Ghent has been voted the ‘Erasmus Destination of the Year 2023’. From the 6th to the 9th of April, the Erasmus Generation Meeting took place in Bucharest, Romania, where international students of all cities in Europe voted for the locations where they have the best experience. Ghent ranked highest thanks to a good cooperation between colleges, the university (UGent), the city and the international student association. “We competed against Vienna, Valencia, Toulouse and Padua in the final,” Frederik De Decker of Ghent University told VRT News.
The Erasmus exchange program was launched 35 years ago. A year later in 1989, the Erasmus Student Network (ESN) was founded in Ghent. ESN is an international student association that aims to make Erasmus exchange students feel welcome in their respective host countries.
We were chosen as the top destination by the European Commission and representatives of various international student associations.Frederik De Decker, Ghent University
The association currently has almost 14,000 members. Around 12 million people from all over Europe have taken part in the Erasmus exchange program during the past 35 years. Both students and teaching staff can now go on the program.
“Because of the quality of service provided by the various higher education institutions in Ghent, the way the higher education institutions cooperate with the city and the student associations, the commitment to integrate Erasmus students through all kinds of activities, and the way we deal with all kinds of problems including housing,” De Decker told VRT. “We suspect this recognition will have an impact. At UGent there is still margin to receive more foreign students.”
Currently, Ghent receives about 1,500 Erasmus students per year. Especially Spaniards, Poles, Germans and French find their way to the city. “We have a very good reputation among Spanish students,” said De Decker. “They like to stay here and vice versa, for our students Spain is an attractive destination to study.” The recognition may ensure that even more international students find their way to Ghent.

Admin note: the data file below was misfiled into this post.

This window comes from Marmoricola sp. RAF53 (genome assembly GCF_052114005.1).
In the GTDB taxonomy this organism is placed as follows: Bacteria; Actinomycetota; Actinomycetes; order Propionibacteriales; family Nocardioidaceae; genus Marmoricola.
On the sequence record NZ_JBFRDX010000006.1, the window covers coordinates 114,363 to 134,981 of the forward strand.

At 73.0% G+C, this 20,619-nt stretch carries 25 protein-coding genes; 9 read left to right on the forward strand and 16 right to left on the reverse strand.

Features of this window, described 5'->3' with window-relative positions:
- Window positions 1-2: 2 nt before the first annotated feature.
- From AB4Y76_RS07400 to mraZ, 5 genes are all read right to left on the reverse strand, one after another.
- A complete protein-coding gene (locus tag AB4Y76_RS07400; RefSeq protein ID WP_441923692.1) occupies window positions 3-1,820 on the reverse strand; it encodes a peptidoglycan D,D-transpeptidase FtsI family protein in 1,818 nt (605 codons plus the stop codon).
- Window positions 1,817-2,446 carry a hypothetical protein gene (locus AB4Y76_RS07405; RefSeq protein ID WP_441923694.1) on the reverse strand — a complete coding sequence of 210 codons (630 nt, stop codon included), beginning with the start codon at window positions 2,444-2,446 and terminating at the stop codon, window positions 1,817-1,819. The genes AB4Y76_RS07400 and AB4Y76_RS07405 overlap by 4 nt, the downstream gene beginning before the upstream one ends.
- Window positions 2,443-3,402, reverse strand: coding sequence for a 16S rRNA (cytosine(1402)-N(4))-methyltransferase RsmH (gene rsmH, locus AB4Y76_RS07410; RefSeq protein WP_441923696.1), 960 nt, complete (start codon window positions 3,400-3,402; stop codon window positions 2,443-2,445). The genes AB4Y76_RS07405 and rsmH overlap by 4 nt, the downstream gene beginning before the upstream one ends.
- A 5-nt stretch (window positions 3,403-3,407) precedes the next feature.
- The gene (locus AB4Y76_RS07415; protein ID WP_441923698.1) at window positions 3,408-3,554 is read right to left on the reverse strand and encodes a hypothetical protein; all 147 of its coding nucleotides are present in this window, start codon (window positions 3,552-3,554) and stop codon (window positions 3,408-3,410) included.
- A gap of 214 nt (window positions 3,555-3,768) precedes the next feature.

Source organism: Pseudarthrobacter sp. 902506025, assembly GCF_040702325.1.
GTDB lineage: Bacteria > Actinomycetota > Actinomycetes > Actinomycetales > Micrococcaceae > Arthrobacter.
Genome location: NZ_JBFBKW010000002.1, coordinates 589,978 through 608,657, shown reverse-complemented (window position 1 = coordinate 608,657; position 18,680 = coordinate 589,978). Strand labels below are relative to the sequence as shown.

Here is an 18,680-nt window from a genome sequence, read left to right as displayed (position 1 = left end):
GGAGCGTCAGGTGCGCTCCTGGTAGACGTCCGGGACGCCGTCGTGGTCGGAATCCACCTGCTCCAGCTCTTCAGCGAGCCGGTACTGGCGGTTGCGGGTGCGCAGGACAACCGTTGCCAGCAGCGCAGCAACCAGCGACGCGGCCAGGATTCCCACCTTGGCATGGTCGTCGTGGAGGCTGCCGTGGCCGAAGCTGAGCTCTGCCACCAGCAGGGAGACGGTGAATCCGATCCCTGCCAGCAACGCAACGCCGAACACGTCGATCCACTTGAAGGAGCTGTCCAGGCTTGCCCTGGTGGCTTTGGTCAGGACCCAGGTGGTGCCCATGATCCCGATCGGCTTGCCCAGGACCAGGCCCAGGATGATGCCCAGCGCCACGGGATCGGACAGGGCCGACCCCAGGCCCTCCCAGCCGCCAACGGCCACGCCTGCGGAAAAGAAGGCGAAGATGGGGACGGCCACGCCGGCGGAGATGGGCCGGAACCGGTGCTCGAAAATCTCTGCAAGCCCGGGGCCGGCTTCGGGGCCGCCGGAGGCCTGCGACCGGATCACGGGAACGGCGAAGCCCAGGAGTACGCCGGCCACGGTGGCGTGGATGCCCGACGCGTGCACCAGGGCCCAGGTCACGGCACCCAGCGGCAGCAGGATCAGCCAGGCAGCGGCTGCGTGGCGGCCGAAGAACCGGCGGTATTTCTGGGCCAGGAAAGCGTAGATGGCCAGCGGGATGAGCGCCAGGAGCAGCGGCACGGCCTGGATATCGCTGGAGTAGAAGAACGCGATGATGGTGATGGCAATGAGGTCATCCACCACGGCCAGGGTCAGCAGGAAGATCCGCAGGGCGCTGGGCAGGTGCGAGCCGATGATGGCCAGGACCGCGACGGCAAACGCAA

Beyond the city’s stunning architecture, quaint streets and beautiful canals, Ghent offers something else which draws people in: street art. Demonstrating the city’s energy and vibrancy, the walls and buildings of Ghent are a canvas for artistic expression and cultural statements.
A great way to experience the street art of Ghent is to follow the ‘Sorry, not sorry’ street art plan of the city, either by bike or on foot, which shows you the best of the city’s colorful graffiti and offers background information on the street artists and their incredible works. The street art map below shows just how much there is to see in the city.
The car-free Werregarenstraatje is in the center of Ghent and is a graffiti tolerance zone, meaning that although officially it is not permitted to paint pieces and tags here, the authorities turn a blind eye. The tolerance zone emerged during the Ghent Festivities in 1995 as a graffiti project with a limited number of works on the walls, and the Werregarenstraatje quickly earned the nickname “graffiti street”. There are also now three other zones in the city where people can practice their street art, as the graffiti street space for experimentation has been so well used. Nowadays, the street provides a public canvas for young street artists to experiment with and create their own artworks, leaving the alley filled with a cacophony of colors and patterns.
Ghent has also a rich religious and architectural heritage. In 2021, St Bavo’s Cathedral reopened its doors after years of renovation, welcoming visitors for a truly incredible experience. Not only have the panels of the famous Ghent Altarpiece been restored, but a new visitor center now welcomes more visitors in better conditions. The experience is taken to a whole new level using modern technology and showcasing the authentic art treasures held within the Cathedral in all their glory.
The Ghent Altarpiece, also called the ‘The Adoration of the Mystic Lamb’ by the Van Eyck brothers was completed in 1432 and is recognized worldwide as a great work of art and one of the most influential paintings ever made. Its 18 panels depict scenes from the Bible, as well as a portrait of the church warden, Joos Vijd, who commissioned the altarpiece, and his wife Elisabeth Borluut. However one panel is a replica, due to a theft in 1934 which saw two of the panels stolen, only for one to be anonymously returned and the other to remain an intriguing mystery to this day. Restoration on the masterpiece started back in 2012 and has recently been completed, showing the work at its very best.
The Mystic Lamb is not the only attraction to have undergone some impressive renovations. The cathedral itself now has a brand new visitor center, located within the spacious Crypt below the building, whilst a glass lift tower has also been added to the side of St Bavo’s, making all four floors 100% accessible to everyone.